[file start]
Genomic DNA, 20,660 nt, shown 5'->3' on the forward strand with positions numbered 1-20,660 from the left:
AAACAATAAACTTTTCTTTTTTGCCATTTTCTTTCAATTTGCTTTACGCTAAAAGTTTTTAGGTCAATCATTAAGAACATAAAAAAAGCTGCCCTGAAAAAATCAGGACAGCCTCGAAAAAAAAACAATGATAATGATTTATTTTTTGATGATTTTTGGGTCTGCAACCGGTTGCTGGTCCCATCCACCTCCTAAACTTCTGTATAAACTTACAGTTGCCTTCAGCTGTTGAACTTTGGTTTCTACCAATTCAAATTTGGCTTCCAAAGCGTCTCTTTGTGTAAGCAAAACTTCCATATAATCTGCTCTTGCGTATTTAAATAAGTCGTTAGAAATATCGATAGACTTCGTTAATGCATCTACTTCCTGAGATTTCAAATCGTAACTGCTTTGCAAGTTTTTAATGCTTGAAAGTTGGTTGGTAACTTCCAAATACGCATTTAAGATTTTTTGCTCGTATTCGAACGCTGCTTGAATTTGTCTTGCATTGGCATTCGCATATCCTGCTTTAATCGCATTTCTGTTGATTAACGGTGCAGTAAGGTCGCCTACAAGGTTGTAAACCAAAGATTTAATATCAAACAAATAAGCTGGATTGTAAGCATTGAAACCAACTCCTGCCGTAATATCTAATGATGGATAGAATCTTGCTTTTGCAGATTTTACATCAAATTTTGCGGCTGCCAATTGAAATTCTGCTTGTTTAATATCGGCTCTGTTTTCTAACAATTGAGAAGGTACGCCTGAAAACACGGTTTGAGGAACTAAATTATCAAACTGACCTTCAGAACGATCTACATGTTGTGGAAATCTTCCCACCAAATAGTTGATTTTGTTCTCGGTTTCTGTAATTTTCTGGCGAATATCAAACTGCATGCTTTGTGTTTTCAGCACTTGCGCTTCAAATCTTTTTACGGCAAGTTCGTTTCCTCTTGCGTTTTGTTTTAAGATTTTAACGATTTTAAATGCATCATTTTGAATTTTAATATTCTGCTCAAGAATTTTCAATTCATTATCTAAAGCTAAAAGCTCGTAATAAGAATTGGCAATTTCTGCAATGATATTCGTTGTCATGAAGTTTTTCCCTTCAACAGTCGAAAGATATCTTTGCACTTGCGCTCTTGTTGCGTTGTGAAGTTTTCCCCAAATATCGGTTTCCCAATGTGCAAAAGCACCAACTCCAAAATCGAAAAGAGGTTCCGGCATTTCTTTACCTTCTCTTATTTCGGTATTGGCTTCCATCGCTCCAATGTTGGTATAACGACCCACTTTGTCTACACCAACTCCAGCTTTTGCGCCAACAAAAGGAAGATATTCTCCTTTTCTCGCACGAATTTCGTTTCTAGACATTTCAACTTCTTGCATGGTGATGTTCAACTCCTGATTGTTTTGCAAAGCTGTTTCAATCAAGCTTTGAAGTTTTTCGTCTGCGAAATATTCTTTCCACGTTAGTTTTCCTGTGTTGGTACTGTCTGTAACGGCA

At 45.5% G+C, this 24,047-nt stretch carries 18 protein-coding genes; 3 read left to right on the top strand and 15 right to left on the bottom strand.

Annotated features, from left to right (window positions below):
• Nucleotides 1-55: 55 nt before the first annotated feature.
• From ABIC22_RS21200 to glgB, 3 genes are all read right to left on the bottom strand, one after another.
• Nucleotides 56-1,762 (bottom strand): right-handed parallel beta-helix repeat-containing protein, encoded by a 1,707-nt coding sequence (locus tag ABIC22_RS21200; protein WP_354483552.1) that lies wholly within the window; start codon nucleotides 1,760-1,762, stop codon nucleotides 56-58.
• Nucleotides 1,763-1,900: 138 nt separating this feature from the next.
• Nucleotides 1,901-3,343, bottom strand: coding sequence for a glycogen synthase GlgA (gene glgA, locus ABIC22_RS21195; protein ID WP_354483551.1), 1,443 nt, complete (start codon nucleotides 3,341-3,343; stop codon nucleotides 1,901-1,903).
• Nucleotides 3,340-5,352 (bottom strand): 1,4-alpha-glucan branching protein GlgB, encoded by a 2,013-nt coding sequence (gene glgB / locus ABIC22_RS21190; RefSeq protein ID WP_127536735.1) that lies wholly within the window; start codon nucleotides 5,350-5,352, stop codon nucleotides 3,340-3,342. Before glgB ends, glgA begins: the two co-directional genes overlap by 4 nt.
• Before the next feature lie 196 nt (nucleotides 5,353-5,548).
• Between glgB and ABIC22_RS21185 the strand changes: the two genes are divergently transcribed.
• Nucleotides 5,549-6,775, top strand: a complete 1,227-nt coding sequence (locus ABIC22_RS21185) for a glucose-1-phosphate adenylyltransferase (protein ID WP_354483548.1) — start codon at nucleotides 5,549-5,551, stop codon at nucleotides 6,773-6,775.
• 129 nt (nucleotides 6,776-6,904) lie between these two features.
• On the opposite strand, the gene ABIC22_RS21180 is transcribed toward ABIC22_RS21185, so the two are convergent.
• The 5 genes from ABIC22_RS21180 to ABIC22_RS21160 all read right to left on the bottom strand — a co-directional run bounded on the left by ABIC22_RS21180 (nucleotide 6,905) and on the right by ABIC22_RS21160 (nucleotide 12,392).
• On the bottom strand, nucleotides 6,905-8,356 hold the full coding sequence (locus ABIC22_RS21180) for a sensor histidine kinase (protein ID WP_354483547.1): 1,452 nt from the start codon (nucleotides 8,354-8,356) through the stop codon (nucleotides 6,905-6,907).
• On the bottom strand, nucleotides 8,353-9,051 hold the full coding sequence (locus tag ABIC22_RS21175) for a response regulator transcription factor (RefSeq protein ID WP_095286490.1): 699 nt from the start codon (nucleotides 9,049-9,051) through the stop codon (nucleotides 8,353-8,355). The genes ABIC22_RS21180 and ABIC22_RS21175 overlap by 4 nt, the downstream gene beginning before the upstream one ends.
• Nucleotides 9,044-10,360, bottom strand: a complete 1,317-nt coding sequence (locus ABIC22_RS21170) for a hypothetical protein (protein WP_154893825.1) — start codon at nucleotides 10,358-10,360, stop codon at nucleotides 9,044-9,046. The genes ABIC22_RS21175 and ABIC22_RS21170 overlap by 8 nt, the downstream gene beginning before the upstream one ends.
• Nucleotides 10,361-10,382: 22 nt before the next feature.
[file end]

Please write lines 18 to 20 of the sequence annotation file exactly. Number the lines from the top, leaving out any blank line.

• On the bottom strand, nucleotides 8,353-9,051 hold the full coding sequence (locus tag ABIC22_RS21175) for a response regulator transcription factor (RefSeq protein ID WP_095286490.1): 699 nt from the start codon (nucleotides 9,049-9,051) through the stop codon (nucleotides 8,353-8,355). The genes ABIC22_RS21180 and ABIC22_RS21175 overlap by 4 nt, the downstream gene beginning before the upstream one ends.
• Nucleotides 9,044-10,360, bottom strand: a complete 1,317-nt coding sequence (locus ABIC22_RS21170) for a hypothetical protein (protein WP_154893825.1) — start codon at nucleotides 10,358-10,360, stop codon at nucleotides 9,044-9,046. The genes ABIC22_RS21175 and ABIC22_RS21170 overlap by 8 nt, the downstream gene beginning before the upstream one ends.
• Nucleotides 10,361-10,382: 22 nt before the next feature.